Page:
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article imageAustralian miracle baby elephant formally named 'Miracle'

By Imogen Jacobs     Mar 25, 2010 in Environment
Sydney - Goodbye Mr Shuffles, hello Pathi Ham. Taronga Zoo’s miracle baby elephant has been formally named in a ceremony today. The meaning of the name in Thai? Miracle.
A fitting name for the elephant calf that veterinarians and elephant experts all believed to have died inside his mother’s womb during labour.
Pathi Ham was originally nicknamed Mr Shuffles for his early walking attempts that zoo staff likened to the shuffle of an elderly man. NSW Environment Minister Frank Sartor admitted at the ceremony that the nickname would most likely stick to the 130kg elephant calf.
Cameron Kerr, the Zoo’s Director explained that a naming ceremony highlights the cultural heritage of the elephants that came from Thailand in 2006. Though two elephants have been born at the Zoo, Pathi Ham and Luk Chai, his cousin, their mothers came to Australia in 2006.
“The Zoo is grateful to the Thai Consul General, Khun Kiattikhun Chartprasert, to the monks including Pra Ratcha Silaporn, and Reverend Crews for making this a special day,” Mr Kerr said. After Pathi Ham was officially named, monks gave him a blessing.
Also at the ceremony was the Thai consul general Kiattikhun Chartprasert who told the crowd that Pathi Ham’s miracle birth celebrated “the beauty of life while respecting the possibility of death at the same time.”
The news of Pathi Ham surviving the difficult birth had reactions from all over the world. He is the first elephant to have survived a complicated birth. Whilst in his mother he turned upside down and his head was stuck under her pelvis. Experts believed he would die before he was born, when in fact he fell into a coma. On March 10 he was born alive, and had to be monitored for 24 hours by zoo staff. Since then, Pathi Ham has slowly increased in strength and health.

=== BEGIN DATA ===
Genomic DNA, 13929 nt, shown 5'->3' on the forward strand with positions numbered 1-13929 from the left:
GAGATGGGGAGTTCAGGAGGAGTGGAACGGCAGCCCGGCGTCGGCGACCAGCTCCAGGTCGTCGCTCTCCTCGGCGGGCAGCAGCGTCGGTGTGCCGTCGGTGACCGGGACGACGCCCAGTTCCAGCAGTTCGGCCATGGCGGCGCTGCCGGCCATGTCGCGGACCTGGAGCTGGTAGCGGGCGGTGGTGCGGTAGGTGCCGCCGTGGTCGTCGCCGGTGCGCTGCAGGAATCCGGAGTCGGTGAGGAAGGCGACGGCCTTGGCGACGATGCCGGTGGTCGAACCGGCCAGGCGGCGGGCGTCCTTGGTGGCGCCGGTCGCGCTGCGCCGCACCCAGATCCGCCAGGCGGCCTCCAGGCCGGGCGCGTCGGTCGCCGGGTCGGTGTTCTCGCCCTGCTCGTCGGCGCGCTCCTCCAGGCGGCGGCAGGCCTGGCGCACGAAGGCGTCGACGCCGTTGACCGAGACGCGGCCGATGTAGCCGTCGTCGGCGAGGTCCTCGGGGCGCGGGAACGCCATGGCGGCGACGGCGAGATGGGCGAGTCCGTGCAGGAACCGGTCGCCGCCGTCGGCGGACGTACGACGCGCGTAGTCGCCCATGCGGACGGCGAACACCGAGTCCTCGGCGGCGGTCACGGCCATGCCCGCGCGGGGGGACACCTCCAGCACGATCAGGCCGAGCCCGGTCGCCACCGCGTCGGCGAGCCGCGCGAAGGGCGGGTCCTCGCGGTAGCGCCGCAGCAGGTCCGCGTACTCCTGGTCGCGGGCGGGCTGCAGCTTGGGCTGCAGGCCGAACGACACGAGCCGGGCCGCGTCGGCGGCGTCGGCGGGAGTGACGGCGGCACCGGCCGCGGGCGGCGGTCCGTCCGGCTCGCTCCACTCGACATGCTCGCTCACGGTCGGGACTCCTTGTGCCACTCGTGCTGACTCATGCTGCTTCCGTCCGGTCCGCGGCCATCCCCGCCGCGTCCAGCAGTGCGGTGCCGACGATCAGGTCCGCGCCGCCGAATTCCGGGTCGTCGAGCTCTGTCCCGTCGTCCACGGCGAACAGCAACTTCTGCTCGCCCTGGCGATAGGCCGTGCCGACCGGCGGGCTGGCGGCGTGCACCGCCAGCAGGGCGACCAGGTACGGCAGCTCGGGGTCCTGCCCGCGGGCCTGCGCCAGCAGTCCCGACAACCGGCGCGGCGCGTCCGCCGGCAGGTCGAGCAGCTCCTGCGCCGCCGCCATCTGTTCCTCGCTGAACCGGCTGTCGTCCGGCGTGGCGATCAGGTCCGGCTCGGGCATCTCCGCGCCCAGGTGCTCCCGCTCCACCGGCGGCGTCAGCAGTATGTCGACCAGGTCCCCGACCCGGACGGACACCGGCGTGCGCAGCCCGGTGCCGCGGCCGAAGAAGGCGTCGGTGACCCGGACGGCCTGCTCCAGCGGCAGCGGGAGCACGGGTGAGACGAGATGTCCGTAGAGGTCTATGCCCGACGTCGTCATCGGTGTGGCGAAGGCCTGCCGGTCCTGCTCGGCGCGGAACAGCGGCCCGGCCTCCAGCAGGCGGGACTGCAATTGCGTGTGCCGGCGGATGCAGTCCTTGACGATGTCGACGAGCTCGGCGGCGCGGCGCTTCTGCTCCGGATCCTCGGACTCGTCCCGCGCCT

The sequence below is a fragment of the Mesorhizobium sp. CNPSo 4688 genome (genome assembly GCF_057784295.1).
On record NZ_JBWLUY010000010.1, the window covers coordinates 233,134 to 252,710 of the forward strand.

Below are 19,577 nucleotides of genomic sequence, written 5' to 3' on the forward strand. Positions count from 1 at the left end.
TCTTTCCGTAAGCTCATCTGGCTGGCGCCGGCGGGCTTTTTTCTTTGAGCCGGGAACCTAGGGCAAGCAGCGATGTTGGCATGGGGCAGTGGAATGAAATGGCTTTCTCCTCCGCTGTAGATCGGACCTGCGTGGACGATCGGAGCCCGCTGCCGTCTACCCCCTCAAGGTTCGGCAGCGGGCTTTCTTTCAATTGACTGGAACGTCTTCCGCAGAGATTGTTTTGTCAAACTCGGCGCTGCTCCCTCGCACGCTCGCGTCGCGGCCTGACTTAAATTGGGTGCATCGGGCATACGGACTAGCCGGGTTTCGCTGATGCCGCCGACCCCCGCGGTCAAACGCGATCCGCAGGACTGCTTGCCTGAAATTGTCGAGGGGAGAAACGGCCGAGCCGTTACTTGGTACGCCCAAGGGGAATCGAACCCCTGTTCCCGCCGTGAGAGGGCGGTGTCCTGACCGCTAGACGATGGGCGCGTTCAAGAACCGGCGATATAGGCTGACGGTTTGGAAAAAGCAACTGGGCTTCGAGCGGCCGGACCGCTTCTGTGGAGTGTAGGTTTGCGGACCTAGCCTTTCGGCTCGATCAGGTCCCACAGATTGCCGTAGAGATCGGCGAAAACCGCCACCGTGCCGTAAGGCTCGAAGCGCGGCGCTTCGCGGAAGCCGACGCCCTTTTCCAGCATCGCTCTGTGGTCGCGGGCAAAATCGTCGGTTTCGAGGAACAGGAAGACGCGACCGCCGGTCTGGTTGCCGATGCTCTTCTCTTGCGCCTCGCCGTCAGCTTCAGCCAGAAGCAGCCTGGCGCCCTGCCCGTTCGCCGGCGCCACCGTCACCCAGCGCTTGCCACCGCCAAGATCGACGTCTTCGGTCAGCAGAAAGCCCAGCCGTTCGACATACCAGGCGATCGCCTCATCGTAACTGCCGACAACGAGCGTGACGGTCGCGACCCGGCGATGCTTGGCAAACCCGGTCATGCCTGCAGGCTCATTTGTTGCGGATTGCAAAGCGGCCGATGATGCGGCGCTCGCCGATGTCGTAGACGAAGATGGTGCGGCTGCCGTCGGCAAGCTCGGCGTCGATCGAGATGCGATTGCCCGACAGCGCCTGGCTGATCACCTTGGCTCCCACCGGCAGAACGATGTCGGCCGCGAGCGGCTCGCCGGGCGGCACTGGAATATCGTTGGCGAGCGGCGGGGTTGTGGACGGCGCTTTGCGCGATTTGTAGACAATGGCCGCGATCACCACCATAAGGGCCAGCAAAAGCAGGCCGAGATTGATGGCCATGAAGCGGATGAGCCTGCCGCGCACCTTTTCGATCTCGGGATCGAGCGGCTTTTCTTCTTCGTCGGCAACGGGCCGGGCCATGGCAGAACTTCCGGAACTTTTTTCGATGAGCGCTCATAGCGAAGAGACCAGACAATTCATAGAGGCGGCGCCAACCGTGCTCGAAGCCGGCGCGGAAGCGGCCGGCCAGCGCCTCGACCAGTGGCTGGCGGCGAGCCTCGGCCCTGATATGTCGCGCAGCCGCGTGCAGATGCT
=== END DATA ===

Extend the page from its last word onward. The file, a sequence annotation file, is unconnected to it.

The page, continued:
There has been criticism from groups over whether elephants should be bred in Australia, and through artificial insemination. Mr Sartor rebuked the criticism, saying that “there are as few as 34,000 Asian Elephants remaining in the wild so the people of NSW can feel proud of Taronga’s conservation efforts to support these animals.”
Pathi Ham is the first elephant calf born in Taronga Zoo by artificial insemination. The zoo community and the public were given a list of seven names to choose from when voting what to name the newest addition to the elephant family.
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